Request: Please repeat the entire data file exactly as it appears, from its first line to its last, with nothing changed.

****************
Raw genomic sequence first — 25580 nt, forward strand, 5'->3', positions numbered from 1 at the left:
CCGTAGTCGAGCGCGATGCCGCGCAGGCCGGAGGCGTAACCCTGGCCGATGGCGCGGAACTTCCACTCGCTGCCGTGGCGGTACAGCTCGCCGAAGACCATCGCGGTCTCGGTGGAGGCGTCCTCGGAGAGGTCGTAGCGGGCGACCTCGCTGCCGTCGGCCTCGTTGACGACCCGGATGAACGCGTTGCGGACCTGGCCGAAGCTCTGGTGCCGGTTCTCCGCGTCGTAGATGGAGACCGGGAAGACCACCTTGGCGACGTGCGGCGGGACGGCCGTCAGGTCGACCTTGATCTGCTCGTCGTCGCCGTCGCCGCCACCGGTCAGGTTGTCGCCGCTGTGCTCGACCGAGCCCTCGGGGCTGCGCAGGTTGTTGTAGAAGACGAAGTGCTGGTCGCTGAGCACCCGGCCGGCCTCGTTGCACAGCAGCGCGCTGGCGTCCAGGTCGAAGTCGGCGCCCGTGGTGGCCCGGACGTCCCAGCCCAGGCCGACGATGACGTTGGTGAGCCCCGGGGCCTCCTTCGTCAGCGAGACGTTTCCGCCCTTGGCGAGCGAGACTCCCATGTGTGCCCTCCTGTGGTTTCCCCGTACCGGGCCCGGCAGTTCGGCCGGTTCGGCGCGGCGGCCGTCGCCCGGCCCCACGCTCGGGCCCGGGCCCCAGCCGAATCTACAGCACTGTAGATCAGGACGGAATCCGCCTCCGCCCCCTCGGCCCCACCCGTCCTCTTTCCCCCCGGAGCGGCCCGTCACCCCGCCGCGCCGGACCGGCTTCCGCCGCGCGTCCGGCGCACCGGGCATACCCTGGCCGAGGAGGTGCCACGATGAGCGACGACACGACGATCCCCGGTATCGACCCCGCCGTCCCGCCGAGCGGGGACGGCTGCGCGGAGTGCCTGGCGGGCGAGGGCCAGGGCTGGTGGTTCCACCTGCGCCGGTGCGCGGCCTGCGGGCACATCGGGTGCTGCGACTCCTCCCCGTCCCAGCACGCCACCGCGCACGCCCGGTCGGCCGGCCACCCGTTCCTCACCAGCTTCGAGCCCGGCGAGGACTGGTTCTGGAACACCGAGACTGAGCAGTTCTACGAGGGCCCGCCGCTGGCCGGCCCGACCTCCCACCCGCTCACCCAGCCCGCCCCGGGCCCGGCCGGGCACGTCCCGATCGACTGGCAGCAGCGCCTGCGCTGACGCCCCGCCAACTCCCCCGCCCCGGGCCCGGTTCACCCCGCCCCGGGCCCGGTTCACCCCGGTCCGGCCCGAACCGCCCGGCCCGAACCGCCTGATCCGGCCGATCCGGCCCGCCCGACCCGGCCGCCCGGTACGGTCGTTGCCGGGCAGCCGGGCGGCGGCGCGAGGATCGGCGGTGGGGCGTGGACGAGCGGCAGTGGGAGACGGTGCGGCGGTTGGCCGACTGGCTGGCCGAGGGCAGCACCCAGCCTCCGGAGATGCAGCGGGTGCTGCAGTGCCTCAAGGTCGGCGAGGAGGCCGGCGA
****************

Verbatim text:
Raw genomic sequence first — 25580 nt, forward strand, 5'->3', positions numbered from 1 at the left:
CCGTAGTCGAGCGCGATGCCGCGCAGGCCGGAGGCGTAACCCTGGCCGATGGCGCGGAACTTCCACTCGCTGCCGTGGCGGTACAGCTCGCCGAAGACCATCGCGGTCTCGGTGGAGGCGTCCTCGGAGAGGTCGTAGCGGGCGACCTCGCTGCCGTCGGCCTCGTTGACGACCCGGATGAACGCGTTGCGGACCTGGCCGAAGCTCTGGTGCCGGTTCTCCGCGTCGTAGATGGAGACCGGGAAGACCACCTTGGCGACGTGCGGCGGGACGGCCGTCAGGTCGACCTTGATCTGCTCGTCGTCGCCGTCGCCGCCACCGGTCAGGTTGTCGCCGCTGTGCTCGACCGAGCCCTCGGGGCTGCGCAGGTTGTTGTAGAAGACGAAGTGCTGGTCGCTGAGCACCCGGCCGGCCTCGTTGCACAGCAGCGCGCTGGCGTCCAGGTCGAAGTCGGCGCCCGTGGTGGCCCGGACGTCCCAGCCCAGGCCGACGATGACGTTGGTGAGCCCCGGGGCCTCCTTCGTCAGCGAGACGTTTCCGCCCTTGGCGAGCGAGACTCCCATGTGTGCCCTCCTGTGGTTTCCCCGTACCGGGCCCGGCAGTTCGGCCGGTTCGGCGCGGCGGCCGTCGCCCGGCCCCACGCTCGGGCCCGGGCCCCAGCCGAATCTACAGCACTGTAGATCAGGACGGAATCCGCCTCCGCCCCCTCGGCCCCACCCGTCCTCTTTCCCCCCGGAGCGGCCCGTCACCCCGCCGCGCCGGACCGGCTTCCGCCGCGCGTCCGGCGCACCGGGCATACCCTGGCCGAGGAGGTGCCACGATGAGCGACGACACGACGATCCCCGGTATCGACCCCGCCGTCCCGCCGAGCGGGGACGGCTGCGCGGAGTGCCTGGCGGGCGAGGGCCAGGGCTGGTGGTTCCACCTGCGCCGGTGCGCGGCCTGCGGGCACATCGGGTGCTGCGACTCCTCCCCGTCCCAGCACGCCACCGCGCACGCCCGGTCGGCCGGCCACCCGTTCCTCACCAGCTTCGAGCCCGGCGAGGACTGGTTCTGGAACACCGAGACTGAGCAGTTCTACGAGGGCCCGCCGCTGGCCGGCCCGACCTCCCACCCGCTCACCCAGCCCGCCCCGGGCCCGGCCGGGCACGTCCCGATCGACTGGCAGCAGCGCCTGCGCTGACGCCCCGCCAACTCCCCCGCCCCGGGCCCGGTTCACCCCGCCCCGGGCCCGGTTCACCCCGGTCCGGCCCGAACCGCCCGGCCCGAACCGCCTGATCCGGCCGATCCGGCCCGCCCGACCCGGCCGCCCGGTACGGTCGTTGCCGGGCAGCCGGGCGGCGGCGCGAGGATCGGCGGTGGGGCGTGGACGAGCGGCAGTGGGAGACGGTGCGGCGGTTGGCCGACTGGCTGGCCGAGGGCAGCACCCAGCCTCCGGAGATGCAGCGGGTGCTGCAGTGCCTCAAGGTCGGCGAGGAGGCCGGCGA